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Psychologists On Why You Procrastinate - And How to Stop | Time

Hitting a wall

Even the most efficient workers have days when it’s harder to finish tasks. 

Take five minutes to get outside, take a walk, get some sunlight. Those breaks will actually increase your productivity and make up for the lost time.

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Psychologists On Why You Procrastinate - And How to Stop | Time

Psychologists On Why You Procrastinate - And How to Stop | Time

https://time.com/5322514/stop-procrastinating-tips/

time.com

8

Key Ideas

Procrastination

Procrastination is not just avoiding or delaying a task.

It also has to include an aspect that’s counterproductive, irrational or unnecessary.

Procrastination triggers

  • People procrastinate because of a lack of value [associated with the task]
  • because they expect that they’re not going to achieve the value they’re trying to achieve; 
  • because the value is too far from you in terms of time
  • or because you’re very impulsive as a person.

If timing is the issue

Many people are inherently more productive at certain times of the day. 

Work around these natural productivity ebbs and flows when you schedule your days. 

If you get overwhelmed

Many people procrastinate because they’re anxious about the outcome of a project, don’t think they can complete it well or fear failure.

If that’s the case, it may help to break it into smaller, manageable sub-tasks.

Struggling with delayed gratification

  • Break a long-term assignment into multiple smaller ones.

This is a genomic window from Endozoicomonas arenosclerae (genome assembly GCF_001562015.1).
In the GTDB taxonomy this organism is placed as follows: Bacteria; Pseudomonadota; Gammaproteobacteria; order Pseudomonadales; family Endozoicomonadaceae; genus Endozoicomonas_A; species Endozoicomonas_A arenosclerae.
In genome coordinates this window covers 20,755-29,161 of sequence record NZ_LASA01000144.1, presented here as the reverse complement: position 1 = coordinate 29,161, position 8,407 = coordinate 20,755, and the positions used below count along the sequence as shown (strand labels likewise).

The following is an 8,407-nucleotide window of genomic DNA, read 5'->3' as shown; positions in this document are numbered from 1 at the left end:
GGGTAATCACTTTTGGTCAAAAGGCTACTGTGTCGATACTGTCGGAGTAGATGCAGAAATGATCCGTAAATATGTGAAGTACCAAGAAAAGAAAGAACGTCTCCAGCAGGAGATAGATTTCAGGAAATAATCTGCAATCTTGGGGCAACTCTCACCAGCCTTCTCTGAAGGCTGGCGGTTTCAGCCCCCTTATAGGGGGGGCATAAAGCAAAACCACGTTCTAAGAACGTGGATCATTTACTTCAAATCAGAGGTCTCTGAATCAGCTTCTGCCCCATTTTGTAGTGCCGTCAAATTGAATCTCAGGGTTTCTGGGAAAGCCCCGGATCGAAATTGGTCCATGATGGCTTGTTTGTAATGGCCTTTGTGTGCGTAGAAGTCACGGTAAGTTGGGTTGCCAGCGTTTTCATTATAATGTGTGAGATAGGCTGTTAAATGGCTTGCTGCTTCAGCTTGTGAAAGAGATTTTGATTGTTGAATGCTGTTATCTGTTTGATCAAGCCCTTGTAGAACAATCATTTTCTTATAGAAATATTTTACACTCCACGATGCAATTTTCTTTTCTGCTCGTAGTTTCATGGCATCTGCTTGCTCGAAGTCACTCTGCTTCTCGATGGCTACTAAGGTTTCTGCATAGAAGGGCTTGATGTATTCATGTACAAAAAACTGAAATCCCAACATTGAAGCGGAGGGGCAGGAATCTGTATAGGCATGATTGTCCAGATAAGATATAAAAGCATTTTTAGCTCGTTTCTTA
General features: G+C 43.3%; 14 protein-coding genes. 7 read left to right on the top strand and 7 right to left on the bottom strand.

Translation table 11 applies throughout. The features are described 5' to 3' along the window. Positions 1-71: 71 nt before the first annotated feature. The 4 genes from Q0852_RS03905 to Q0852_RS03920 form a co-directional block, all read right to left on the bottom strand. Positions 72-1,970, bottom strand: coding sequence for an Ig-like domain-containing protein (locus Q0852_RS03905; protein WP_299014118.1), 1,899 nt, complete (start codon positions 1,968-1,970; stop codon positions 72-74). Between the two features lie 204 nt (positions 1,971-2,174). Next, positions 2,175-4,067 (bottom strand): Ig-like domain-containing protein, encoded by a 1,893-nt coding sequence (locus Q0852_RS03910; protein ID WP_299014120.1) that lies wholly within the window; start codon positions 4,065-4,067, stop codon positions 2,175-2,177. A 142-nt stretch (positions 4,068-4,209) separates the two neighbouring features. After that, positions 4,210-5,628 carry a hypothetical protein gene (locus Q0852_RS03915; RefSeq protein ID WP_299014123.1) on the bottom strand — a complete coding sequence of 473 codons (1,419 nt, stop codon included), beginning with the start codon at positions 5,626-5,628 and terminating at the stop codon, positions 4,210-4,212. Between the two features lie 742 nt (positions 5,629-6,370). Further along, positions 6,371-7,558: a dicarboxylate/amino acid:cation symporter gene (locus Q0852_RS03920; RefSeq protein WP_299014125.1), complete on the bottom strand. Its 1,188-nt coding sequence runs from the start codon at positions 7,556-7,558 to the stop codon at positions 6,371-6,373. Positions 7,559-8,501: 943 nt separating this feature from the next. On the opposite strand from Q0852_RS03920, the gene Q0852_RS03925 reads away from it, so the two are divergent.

• Find ways to reward yourself along the way. 
  • Schedule your most frequent diversions — think checking social media or completing non-urgent chores and errands — for the gaps between these smaller chunks to get a quick hit of an enjoyable activity, 
  • Clarify why this task or commitment is important to you.

If you’re easily distracted

Optimize your environment.

  • Put your cell phone away, turn off notifications on your computer and don’t have 10 tabs open at the same time.
  • Minimize multitasking. That “never-ending stream of tasks” may make it feel like you’re never actually completing anything, which deprives you of the satisfaction of being done. 

Struggling with something larger

Sometimes, what looks like procrastination may actually be a symptom of something more serious, such as depression, anxiety or attention problems.

If your behavior is causing you distress or significantly affecting your performance at work, school or home, don’t be afraid to consult a professional

Hitting a wall

Even the most efficient workers have days when it’s harder to finish tasks. 

Take five minutes to get outside, take a walk, get some sunlight. Those breaks will actually increase your productivity and make up for the lost time.

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